This is one of the models of plane figures (surface forms) designed by William Wallace Ross, a school superintendent and mathematics teacher in Fremont, Ohio. The flat wooden object is in the shape of a regular octagon.
Description
This is one of the models of plane figures (surface forms) designed by William Wallace Ross, a school superintendent and mathematics teacher in Fremont, Ohio. The flat wooden object is in the shape of a regular octagon. On the side of the model opposite from the label, an inscribed circle is indicated, as well as four lines joining opposite vertices of the octagon and meeting at the center of the circle. A paper tag attached to the model reads: OCTAGON.
In constructing his visual demonstration of the area of a circle, Ross built several regular polygons, and showed that they had areas equal to the sum of the area of triangles with height equal to the radius of an inscribed circle and sides equal to the sides of the polygons. In other words, the area of the regular polygon equaled half the perimeter of the polygon times the radius of the inscribed circle.
This is the example for an octagon. Compare 1985.0112.200 and 1985.0112.202. For the circle, see 1985.0112.203. For further information about Ross models, including references, see 1985.0112.190.
Location
Currently not on view
ca 1895
maker
Ross, W. W.
ID Number
1985.0112.201
catalog number
1985.0112.201
accession number
1985.0112

### Sixteen-Sided Regular Polygon, Ross Surface Form

This is one of the models of plane figures (surface forms) designed by William Wallace Ross, a school superintendent and mathematics teacher in Fremont, Ohio. The flat unpainted wooden object is in the shape of a regular polygon with sixteen sides.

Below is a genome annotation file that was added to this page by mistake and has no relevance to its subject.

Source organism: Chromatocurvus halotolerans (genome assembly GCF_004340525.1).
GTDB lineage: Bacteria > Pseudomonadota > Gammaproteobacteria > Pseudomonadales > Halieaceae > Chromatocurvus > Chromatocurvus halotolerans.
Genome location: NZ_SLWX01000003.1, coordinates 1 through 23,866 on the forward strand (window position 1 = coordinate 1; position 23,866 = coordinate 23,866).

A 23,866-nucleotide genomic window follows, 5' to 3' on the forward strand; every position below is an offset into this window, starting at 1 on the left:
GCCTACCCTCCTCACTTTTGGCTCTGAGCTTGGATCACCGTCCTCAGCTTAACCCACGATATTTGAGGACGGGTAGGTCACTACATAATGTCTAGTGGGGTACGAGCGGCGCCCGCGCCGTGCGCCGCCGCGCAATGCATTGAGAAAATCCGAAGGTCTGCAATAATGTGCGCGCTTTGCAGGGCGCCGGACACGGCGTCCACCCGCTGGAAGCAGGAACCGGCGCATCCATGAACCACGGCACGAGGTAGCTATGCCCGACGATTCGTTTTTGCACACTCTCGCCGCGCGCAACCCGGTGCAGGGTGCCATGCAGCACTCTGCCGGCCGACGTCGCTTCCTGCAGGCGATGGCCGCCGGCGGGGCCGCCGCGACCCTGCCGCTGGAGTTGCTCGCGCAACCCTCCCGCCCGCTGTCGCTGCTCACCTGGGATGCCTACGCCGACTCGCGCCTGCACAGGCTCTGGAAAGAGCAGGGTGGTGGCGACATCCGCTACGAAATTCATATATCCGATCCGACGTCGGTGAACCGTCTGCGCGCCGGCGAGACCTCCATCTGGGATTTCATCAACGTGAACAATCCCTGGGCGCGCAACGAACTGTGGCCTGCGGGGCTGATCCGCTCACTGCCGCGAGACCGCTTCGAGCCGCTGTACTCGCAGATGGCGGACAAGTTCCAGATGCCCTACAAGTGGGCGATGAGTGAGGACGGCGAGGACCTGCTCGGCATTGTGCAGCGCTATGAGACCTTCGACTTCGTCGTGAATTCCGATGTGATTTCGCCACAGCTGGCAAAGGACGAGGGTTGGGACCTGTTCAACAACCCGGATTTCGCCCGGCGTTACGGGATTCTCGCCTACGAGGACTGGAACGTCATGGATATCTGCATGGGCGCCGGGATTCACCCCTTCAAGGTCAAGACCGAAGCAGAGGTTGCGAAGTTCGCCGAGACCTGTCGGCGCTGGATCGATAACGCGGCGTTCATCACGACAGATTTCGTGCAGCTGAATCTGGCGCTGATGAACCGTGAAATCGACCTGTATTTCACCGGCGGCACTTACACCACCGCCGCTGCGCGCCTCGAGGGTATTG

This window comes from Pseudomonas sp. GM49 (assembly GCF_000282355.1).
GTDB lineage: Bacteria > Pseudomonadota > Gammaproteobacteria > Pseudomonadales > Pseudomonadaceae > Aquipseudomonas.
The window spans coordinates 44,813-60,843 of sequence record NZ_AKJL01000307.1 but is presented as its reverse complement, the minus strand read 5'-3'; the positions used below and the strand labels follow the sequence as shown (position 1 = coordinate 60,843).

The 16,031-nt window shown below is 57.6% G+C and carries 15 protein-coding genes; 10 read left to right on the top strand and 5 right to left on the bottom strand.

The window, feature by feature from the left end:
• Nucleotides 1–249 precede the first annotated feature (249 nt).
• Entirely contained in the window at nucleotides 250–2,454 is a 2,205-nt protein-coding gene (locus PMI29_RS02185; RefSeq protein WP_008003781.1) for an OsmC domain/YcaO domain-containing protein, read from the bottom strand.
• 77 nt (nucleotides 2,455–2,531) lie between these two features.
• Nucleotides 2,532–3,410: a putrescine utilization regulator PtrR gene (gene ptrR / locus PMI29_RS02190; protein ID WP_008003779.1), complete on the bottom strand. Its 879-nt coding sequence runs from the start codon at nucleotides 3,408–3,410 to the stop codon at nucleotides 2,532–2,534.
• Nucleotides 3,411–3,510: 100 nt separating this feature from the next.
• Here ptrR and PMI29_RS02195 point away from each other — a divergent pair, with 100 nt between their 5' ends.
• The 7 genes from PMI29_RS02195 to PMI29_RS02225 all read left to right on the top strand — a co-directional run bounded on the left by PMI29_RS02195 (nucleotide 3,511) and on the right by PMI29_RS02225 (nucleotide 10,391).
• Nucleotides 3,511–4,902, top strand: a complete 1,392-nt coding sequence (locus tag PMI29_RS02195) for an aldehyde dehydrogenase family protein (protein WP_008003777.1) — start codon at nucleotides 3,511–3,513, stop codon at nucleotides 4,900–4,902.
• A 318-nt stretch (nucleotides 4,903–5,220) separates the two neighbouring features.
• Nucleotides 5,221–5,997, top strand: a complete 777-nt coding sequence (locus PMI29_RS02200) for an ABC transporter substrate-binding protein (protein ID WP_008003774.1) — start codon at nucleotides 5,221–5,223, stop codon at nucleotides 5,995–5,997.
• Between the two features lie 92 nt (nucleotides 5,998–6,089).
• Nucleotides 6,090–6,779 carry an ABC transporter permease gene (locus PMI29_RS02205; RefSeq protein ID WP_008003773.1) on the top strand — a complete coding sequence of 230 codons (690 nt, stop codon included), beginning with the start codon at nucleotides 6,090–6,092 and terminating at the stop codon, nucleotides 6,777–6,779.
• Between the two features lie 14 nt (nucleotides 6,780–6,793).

Description
This is one of the models of plane figures (surface forms) designed by William Wallace Ross, a school superintendent and mathematics teacher in Fremont, Ohio. The flat unpainted wooden object is in the shape of a regular polygon with sixteen sides. On the opposite side from the paper label, it has eight straight lines drawn joining opposite vertices, dividing the polygon into 16 equal triangles. The lines meet at a point. The label reads: POLYGON OF 16 SIDES.
In constructing his visual demonstration of the area of a circle, Ross built several regular polygons, and showed that they had areas equal to the sum of the area of triangles with height equal to the radius of an inscribed circle and sides equal to the sides of the polygons. In other words, the area of the regular polygon equaled half the perimeter of the polygon times the radius of the inscribed circle.
This is the example for a 16-sided figure. Compare 1985.0112.200 and 1985.0112.201. For the circle, see 1985.0112.203. For further information about Ross models, including references, see 1985.0112.190.
Location
Currently not on view
ca 1895
maker
Ross, W. W.
ID Number
1985.0112.202
catalog number
1985.0112.202
accession number
1985.0112

### Model Illustrating Finding the Area of a Circle, Ross Surface Form #14

This is one of the models of plane figures (surface forms) designed by William Wallace Ross, a school superintendent and mathematics teacher in Fremont, Ohio.
Description
This is one of the models of plane figures (surface forms) designed by William Wallace Ross, a school superintendent and mathematics teacher in Fremont, Ohio. The flat wooden disc can be arranged as a circle which is divided into six wedges that are hinged together along the perimeter. These may be rearranged to form what the model calls a “rhomboid.”
One side of the model has four paper stickers and the other has six. One of them reads: AREA OF CIRCLE.